Emie Dunagan wiped beads of sweat from her forehead as she opened the oven to reveal the foundation of her project: a sheet of chocolate cake. She had to work quickly in order to get the cake to the wedding on time. Only 14-years-old at the time, Dunagan beamed at the thought of how proud her aunt would be when she arrived with the beautiful cake.
But, as she rapidly built up the base, the unspeakable occurred: an implosion. The soft cake sighed and began to fall in on itself, breaking under the pressure. As someone with no formal culinary training – and this being her first wedding cake– Dunagan was perplexed. She grasped onto what knowledge she had gained in her lifetime of baking and put the pieces together – literally. She rebuilt the cake in a fashion that allowed it to withstand its own weight, then stepped back to relish the o
ncoming wave of relief. The final product was a masterpiece: a total of 16 inches wide at the base, frosted in a layer of intricate white icing. Dunagan was flooded with pride. She had finally perfected her first wedding cake, and just in time to make it to the wedding.
Four years later, Dunagan, now 18, is still creating cakes, but on a much larger scale. She has relocated from her aunt’s home kitchen to the industrial kitchen incubator located in West Louisville: Chef Space. Chef Space is a facility that supplies entrepreneurial chefs with the low-cost space, equipment, and support they need to develop their businesses. Since Nov. 2015, it has already benefitted at least 20 start-up businesses.
Dunagan started growing her business, Em’s Delights, independently before she began working with Chef Space. She came in already having her own website and a business strategy, but Chef Space helped her gain new connections she wouldn’t have formed otherwise. Because of Chef Space’s business aid, Emie was given the opportunity to collaborate with the popular Louisville coffee chain Heine Brothers’ in what she said is “the biggest thing that’s happened to me.”
Now her products are sold in 11 Heine Brothers’ locations, which she described as a struggle and a triumph.
“I spend hours creating products for them,” Dunagan said. “It’s a lot to handle, but I feel I’m doing all right. This experience has taught me extreme amounts of diligence.”
This story is common among her colleagues of all ages and backgrounds, a “family” of entrepreneurs who base their businesses at Chef Space. Opened by Community Ventures, a Kentucky nonprofit with support from local and federal grants, Chef Space is based in the former Jay’s Cafeteria and is part of a revitalization effort in the Russell neighborhood. Modeled after a similar project in Washington, D.C., the kitchen incubator has nurtured businesses like LuCretia’s Kitchen, owned by Lucretia Thompson, who practically grew up in the kitchen, given that her grandfather owned a barbecue restaurant. Her family’s history in the business, specifically in soul food, inspired Thompson to become a chef.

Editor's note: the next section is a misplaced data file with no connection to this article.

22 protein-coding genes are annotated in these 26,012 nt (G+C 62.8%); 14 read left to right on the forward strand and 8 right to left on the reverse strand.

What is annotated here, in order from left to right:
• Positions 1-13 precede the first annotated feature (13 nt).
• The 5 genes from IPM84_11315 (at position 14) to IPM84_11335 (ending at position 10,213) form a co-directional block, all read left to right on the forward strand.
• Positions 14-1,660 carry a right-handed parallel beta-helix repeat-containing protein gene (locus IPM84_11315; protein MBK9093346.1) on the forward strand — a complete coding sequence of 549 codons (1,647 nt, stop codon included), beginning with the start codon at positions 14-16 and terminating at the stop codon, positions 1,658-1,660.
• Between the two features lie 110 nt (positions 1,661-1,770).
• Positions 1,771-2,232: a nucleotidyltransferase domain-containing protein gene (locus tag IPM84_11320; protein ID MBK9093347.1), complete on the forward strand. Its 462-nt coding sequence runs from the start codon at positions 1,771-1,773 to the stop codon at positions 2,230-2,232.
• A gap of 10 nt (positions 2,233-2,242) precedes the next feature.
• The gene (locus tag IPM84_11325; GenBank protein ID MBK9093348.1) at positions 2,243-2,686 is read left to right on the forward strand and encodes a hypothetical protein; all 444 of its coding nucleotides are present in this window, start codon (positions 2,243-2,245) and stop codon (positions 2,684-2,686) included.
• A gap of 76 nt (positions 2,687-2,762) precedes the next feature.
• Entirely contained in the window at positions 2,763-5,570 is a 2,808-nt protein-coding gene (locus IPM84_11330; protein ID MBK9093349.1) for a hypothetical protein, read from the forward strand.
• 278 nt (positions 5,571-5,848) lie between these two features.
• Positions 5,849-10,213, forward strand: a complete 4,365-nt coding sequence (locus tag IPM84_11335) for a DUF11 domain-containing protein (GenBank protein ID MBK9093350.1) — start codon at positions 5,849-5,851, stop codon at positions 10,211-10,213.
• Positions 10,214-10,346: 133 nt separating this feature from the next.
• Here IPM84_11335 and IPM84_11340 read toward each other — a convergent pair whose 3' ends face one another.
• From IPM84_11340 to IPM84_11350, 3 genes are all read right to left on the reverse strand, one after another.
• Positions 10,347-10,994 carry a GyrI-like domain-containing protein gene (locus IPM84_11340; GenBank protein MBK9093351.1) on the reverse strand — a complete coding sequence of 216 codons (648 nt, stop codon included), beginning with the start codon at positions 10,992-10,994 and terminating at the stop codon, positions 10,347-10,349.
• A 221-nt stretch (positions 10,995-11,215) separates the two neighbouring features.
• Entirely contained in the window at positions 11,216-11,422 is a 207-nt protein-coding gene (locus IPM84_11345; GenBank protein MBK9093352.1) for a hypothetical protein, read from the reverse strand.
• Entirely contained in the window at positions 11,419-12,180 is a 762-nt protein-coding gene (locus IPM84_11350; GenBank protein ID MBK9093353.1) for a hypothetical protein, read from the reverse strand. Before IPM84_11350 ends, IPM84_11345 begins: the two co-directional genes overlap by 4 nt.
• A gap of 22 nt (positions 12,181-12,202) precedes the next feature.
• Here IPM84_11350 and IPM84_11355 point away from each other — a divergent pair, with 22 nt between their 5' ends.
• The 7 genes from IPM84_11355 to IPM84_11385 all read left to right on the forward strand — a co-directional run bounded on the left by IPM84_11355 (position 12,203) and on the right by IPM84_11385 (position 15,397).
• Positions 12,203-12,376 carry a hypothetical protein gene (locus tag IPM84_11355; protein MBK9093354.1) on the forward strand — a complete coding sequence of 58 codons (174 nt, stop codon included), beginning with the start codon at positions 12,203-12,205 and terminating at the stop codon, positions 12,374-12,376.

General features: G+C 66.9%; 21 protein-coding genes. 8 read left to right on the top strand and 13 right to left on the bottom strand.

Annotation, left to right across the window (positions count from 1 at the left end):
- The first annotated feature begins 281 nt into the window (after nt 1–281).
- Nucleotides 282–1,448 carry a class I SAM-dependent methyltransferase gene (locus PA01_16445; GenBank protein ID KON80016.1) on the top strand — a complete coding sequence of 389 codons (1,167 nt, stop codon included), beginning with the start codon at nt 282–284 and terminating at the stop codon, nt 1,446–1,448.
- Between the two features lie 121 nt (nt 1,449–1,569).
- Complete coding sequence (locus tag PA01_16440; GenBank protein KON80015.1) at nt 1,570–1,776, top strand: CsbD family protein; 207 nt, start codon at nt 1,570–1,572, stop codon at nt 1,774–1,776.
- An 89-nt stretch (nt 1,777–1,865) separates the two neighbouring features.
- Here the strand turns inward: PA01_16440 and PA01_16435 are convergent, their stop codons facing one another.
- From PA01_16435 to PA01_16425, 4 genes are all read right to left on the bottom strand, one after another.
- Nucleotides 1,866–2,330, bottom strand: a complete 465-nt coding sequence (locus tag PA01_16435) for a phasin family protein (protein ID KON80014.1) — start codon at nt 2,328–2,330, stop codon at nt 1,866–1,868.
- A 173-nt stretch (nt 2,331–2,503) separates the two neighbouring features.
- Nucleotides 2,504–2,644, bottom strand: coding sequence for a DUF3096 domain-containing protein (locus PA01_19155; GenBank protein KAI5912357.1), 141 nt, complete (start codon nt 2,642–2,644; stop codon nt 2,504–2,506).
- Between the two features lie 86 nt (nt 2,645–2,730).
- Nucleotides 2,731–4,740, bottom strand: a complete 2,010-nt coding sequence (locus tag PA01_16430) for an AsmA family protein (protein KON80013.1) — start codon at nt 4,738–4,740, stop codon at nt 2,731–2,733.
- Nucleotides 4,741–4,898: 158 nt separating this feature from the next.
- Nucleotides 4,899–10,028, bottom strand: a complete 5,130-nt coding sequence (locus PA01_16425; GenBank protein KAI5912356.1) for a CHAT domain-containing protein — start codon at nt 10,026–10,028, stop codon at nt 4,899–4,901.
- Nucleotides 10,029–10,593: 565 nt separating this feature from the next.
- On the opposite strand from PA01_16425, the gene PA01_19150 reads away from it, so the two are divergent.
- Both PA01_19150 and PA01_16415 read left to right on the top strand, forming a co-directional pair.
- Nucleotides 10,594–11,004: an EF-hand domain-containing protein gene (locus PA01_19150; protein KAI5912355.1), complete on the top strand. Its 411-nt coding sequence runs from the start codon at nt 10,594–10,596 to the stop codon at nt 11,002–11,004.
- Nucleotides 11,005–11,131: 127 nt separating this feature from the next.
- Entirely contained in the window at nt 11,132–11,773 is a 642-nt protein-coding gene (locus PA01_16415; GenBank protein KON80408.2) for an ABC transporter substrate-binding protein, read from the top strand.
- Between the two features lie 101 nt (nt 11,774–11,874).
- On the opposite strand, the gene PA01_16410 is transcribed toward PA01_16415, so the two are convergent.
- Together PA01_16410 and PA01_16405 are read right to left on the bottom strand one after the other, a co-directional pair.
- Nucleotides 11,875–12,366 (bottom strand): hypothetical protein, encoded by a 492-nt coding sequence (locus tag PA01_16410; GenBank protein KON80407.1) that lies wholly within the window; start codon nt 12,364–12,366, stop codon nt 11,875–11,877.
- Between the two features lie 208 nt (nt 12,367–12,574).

Thompson has dedicated the last few years to developing her business, creating her products in a large kitchen inside of Chef Space that she shares with multiple chefs. But her culinary journey started on a much smaller scale.
She drew inspiration from the memory of a younger version of herself sitting on the counter of her grandparents’ kitchen, pulling freshly harvested green beans out of a wicker basket one by one. She remembers breaking off the stem of each vegetable as her grandfather stood across the kitchen, focused on seasoning pork to be smoked and pulled. The smell of tangy spice floated from room to room, contrasting with the fresh scent of the greens. She turned and smiled at her mother, who was stirring a pot of dark, sweet-scented barbecue sauce that they called “liquid gold.” Her mother playfully warned her to back away, or else she would fall straight into the large pot.
It was in that kitchen Thompson fell in love with cooking, particularly the rich and comforting soul food that she creates today. She continues the legacy that her grandfather started with the help of Chef Space. The once smiling little girl is now a woman acquiring her own kitchen and restaurant space.
“It teaches you everything you need to know, and gets your product out on the shelf,” Thompson said. “Whatever level you’re at with your business – whether your level is a food truck, or if they already have one and need somewhere to prep cook – it fits everyone who has a desire to go to the next level.”
Chef Space members pay a monthly fee of $600-$850 for unlimited access to kitchen appliances and equipment. Many other kitchen rental businesses charge the same price or more for hourly services, while Chef Space allows workers to come in 24 hours a day, seven days a week to use the kitchen. With a membership, Chef Space offers business consultation, technical assistance, and marketing help. Chef Space has even historically been willing to work with specific financial situations, like it did with Dunagan when she was in high school and not making a regular salary. This economic availability and low barrier of entry allows for up-and-coming businesses to have a jump start into the highly competitive food industry.